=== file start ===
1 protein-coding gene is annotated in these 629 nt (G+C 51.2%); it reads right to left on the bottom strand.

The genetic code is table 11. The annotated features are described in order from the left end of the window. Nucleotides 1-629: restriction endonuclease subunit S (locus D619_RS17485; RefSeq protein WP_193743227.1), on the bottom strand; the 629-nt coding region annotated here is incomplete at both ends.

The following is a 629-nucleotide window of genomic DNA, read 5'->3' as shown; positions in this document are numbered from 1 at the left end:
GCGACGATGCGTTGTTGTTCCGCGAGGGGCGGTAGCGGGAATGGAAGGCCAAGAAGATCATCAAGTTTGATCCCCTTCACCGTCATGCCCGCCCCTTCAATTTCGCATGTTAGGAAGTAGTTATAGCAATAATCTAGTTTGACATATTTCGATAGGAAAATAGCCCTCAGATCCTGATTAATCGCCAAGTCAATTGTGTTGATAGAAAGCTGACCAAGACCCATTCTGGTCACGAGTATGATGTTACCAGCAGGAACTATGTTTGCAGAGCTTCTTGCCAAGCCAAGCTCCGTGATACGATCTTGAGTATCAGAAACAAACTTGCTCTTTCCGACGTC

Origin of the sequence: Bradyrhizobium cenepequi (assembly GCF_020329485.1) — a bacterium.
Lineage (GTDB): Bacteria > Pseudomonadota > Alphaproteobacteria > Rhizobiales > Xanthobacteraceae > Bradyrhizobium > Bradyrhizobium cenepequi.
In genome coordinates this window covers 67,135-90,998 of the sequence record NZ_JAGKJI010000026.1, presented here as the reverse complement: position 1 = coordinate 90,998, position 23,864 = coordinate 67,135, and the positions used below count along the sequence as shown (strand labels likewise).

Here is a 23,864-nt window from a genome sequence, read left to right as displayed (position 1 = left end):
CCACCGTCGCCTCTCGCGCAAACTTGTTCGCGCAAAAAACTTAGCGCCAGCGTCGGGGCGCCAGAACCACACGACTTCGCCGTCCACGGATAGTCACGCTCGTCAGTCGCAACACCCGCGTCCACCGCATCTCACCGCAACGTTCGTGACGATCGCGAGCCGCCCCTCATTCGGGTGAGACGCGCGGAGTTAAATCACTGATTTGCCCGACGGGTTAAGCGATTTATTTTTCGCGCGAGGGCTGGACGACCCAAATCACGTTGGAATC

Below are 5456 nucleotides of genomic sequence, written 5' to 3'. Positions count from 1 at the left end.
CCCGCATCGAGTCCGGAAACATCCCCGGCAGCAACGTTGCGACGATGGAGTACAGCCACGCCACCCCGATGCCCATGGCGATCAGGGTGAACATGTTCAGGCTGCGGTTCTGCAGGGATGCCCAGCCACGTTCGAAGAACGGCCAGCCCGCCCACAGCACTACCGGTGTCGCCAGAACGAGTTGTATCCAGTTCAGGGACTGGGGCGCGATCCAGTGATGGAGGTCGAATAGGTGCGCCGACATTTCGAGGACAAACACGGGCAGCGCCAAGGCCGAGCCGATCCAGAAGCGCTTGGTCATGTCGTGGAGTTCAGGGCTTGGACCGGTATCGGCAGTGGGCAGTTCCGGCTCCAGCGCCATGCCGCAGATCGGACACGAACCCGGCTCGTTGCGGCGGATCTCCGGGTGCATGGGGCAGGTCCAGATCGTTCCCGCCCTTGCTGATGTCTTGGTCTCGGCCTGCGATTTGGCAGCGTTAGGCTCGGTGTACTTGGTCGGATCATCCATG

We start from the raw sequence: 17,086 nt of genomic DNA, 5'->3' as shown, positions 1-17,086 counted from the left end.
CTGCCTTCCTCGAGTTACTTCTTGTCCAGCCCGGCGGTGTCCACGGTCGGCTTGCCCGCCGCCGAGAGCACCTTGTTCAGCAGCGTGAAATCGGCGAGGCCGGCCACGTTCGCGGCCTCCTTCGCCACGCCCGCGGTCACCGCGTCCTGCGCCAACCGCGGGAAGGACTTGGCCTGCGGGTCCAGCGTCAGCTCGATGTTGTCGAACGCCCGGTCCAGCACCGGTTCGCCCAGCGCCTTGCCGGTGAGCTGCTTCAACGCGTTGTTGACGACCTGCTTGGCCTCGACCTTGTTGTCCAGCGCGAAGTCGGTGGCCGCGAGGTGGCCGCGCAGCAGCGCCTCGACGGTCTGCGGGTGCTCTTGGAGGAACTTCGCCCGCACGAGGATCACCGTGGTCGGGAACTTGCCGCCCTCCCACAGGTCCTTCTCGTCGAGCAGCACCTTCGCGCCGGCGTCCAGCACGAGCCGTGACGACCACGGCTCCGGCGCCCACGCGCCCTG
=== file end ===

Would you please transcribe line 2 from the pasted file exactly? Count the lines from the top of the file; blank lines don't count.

The genetic code is table 11. The annotated features are described in order from the left end of the window. Nucleotides 1-629: restriction endonuclease subunit S (locus D619_RS17485; RefSeq protein WP_193743227.1), on the bottom strand; the 629-nt coding region annotated here is incomplete at both ends.